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Canada’s Clean Fuel Standard is not a tax, it’s a proven way to transition to cleaner fuels

The Clean Fuel Standard is a solid foundation on which to build a prosperous economy and position Canada to compete in a low-carbon future.

Claims that the CFS poses a danger to our economy could not be further from the truth; indeed, doubling down on inaction will imperil our future prosperity and steer away much-needed global capital..”
— Ian Thomson , ABFC President
VANCOUVER, BRITISH COLUMBIA, CANADA, September 18, 2020 /EINPresswire.com/ -- Advanced Biofuels Canada released a statement today by Ian Thomson, President.

“Canadians deserve accurate information regarding the most important federal climate initiative in a decade – the Clean Fuel Standard (CFS). Here are four things they should know.

One, the CFS is not a tax. Years ago, it became evident that lead, sulphur, benzene and other pollutants in motor fuels were toxic to human health and the environment. No one ever called the regulations to reduce or eliminate these pollutants a ‘tax’, despite the multi-billion dollar cost for each to upgrade our petroleum refineries. Greenhouse gases (GHG) are the most recent pollutants on the Canadian Environmental Protection Act's List of Toxic Substances that refiners are obligated to reduce.

Two, there is a real and hidden tax in fuels, but not from a clean fuel standard. When the carbon in products sold by fossil fuel companies pollutes the air at no cost to them, it leaves Canadian taxpayers and businesses to pick up the tab for those fuels’ ever-growing climate change costs. A timely example: the suppression costs alone from climate-change fueled wildfires across Canada has ranged from $500 million to $1 billion per year over the last decade. Additional costs to households and businesses are in the billions.

Three, claims regarding the cost of the CFS to Canadians and our economy cite poorly conducted research based on incorrect assumptions, and a flawed understanding of how market-based regulations work. Critics of the CFS are following a familiar pattern of overstating costs; this issue has well been documented in a 2018 policy brief by Smart Prosperity. Even more relevant, the most comprehensive Canadian study on fuel costs (BC Utility Commission, 2019) attached a 4 cent per litre ‘maximum cost’ to the British Columbia clean fuel standard at its eight year mark, which is a fraction of the cost claimed by CFS critics. That same BCUC study concluded that the cost to consumers of the petroleum industry monopoly over fuel supply is a minimum of 13 cents per litre on gasoline, or $500 million every year. Clean fuels have an important role to play in creating more competition at the pump. The supply of low carbon transport options (e.g. biofuels, electricity, hydrogen, renewable natural gas) will increasingly drive down costs of eliminating carbon pollution and can reduce consumer energy costs over time.

Lastly, if not a standard to reduce 25% of Canada’s climate emissions gradually over decades, then what, and when? This week, Climate Action 100+, the $47 trillion pool of most of the world’s largest investment funds, announced that it will be assessing future investments in the top 161 global corporate GHG emitters on the basis of concrete actions to meet 2050 net zero emissions, including those from the products they sell. Canadian oil and gas companies – the same firms regulated by the CFS – are on the list. Coupled with BP’s announcement the same day, that oil demand is likely to have peaked in 2019, this represents a grave risk to a Canadian economy that is over-reliant on fossil fuel production. The claim that the CFS poses a danger to our economy could not be further from the truth; indeed, doubling down on inaction and reliance on high-carbon emitting fossil fuels will imperil our future prosperity and steer much-needed global investment away from Canada while other countries future-proof their economies and job creation.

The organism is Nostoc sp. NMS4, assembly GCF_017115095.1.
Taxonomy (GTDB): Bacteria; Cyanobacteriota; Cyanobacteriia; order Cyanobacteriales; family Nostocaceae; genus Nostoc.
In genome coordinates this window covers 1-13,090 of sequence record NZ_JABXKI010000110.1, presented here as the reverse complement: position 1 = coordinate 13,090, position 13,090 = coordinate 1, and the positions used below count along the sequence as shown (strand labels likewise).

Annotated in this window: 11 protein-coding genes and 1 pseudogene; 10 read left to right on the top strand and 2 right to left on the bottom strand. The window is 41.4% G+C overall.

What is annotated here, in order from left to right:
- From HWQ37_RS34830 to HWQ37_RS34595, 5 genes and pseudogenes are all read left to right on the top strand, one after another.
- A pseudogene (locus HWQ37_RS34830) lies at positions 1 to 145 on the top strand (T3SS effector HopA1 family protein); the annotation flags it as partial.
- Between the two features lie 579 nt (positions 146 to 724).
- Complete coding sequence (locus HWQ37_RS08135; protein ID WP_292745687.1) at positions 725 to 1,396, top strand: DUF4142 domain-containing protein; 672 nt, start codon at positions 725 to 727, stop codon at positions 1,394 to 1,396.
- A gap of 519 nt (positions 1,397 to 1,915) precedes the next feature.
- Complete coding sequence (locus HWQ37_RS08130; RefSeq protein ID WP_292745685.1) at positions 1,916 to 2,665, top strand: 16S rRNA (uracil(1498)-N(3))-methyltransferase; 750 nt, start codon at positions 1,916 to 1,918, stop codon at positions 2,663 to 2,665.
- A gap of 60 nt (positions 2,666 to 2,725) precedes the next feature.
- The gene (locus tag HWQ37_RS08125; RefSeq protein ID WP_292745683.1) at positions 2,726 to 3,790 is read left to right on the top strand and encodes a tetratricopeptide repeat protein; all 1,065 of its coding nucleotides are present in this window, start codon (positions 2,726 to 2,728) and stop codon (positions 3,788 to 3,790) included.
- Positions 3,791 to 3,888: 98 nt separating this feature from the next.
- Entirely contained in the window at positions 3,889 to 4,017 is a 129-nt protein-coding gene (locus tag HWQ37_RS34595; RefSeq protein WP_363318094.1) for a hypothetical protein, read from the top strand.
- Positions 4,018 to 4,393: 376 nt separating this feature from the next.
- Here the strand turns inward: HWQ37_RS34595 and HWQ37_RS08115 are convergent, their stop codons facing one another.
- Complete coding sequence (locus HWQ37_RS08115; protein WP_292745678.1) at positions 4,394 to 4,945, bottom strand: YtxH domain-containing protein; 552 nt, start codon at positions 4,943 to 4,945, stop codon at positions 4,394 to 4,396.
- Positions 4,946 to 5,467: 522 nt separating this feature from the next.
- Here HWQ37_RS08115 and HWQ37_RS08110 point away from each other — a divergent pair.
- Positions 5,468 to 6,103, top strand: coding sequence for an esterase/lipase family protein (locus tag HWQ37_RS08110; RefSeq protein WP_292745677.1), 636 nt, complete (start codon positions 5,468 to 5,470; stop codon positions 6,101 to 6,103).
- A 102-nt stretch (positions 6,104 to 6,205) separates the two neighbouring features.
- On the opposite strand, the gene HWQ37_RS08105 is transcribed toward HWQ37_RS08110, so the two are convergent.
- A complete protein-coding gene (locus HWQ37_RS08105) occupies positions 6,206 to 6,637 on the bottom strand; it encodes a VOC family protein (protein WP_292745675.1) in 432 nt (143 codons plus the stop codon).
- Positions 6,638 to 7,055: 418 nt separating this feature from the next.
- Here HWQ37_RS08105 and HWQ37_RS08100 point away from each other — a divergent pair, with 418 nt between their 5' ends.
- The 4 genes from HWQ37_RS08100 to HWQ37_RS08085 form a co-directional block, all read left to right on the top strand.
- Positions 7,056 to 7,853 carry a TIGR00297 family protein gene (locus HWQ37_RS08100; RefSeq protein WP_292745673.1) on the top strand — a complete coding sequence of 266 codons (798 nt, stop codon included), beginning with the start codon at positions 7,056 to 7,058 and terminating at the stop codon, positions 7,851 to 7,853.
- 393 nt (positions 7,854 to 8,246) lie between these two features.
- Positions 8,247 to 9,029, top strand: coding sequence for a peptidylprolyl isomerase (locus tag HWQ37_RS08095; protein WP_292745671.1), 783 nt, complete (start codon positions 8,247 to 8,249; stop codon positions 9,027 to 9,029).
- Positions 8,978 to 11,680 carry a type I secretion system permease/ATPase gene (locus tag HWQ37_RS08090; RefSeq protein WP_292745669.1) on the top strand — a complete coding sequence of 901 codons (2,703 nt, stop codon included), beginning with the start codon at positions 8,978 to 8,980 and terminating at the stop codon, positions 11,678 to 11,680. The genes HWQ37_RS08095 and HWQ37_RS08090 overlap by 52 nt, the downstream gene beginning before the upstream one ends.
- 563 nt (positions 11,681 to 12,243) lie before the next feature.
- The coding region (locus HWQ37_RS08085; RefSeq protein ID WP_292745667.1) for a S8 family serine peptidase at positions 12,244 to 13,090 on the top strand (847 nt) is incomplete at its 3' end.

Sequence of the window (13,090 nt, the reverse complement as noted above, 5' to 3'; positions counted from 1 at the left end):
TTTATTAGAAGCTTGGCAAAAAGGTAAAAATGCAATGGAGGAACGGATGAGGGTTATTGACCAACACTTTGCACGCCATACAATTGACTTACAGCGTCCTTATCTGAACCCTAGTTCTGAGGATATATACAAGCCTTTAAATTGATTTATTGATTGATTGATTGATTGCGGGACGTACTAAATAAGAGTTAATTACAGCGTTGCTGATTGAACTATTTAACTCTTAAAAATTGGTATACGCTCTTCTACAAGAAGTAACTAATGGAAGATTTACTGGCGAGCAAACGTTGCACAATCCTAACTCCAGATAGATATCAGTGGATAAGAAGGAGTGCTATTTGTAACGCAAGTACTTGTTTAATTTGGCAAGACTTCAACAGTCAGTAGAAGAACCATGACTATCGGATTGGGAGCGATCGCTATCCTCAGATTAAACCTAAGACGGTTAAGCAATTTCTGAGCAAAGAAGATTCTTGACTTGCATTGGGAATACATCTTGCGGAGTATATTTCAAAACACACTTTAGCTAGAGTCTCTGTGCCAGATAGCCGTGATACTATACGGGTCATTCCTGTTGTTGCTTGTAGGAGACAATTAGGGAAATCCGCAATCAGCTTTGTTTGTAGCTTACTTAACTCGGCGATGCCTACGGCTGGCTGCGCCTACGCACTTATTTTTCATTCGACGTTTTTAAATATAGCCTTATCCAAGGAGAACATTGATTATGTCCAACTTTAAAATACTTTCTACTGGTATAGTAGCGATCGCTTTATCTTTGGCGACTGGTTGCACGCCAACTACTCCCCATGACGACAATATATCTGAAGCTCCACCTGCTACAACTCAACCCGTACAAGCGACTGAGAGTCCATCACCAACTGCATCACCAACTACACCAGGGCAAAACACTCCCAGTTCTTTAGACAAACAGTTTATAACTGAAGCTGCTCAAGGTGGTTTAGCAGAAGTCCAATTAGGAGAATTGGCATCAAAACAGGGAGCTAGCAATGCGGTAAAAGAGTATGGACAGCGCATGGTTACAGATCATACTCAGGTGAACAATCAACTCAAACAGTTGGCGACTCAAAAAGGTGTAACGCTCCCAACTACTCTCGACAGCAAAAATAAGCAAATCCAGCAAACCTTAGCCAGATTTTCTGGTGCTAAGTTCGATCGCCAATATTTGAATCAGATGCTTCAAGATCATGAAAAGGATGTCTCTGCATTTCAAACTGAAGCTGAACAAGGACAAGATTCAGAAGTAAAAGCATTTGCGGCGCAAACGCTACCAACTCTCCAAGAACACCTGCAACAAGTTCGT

Canada is at a fork in the road. Heeding the fossil fuel industry’s calls for CFS abandonment would set Canada back a decade in the global race for a low-carbon, clean growth economy. Our organization alone has identified $2.4 billion of capital investment in Canadian advanced biofuel projects by 2023, and $15 billion by 2030. The competition to attract these projects is intense; lacking clear demand and market access from a well-designed CFS, these projects will build elsewhere. Built in Canada, new projects will have long-lasting benefits for Canada’s agriculture and forestry sectors, improve urban airsheds and human health, provide value-added solutions for waste, and be an innovation engine to create clean-tech economic activity across Canada. Canada is strongly positioned to compete in a low-carbon future, and the Clean Fuel Standard is a solid foundation on which to build a prosperous future.”

Advanced Biofuels Canada/ Biocarburants avancés Canada is the national voice for producers, distributors, and technology developers of advanced biofuels and synthetic fuels. Our members are global leaders in commercial production of advanced biofuels, with over 14 billion litres of installed annual capacity worldwide. Our members include Canada’s leading advanced biofuels producers and technology innovators and are actively developing new clean liquid fuels production and distribution assets and operations in Canada. For information on Advanced Biofuels Canada and our members, visit: www.advancedbiofuels.ca.

Ian Thomson
Advanced Biofuels Canada
+1 604-947-0040
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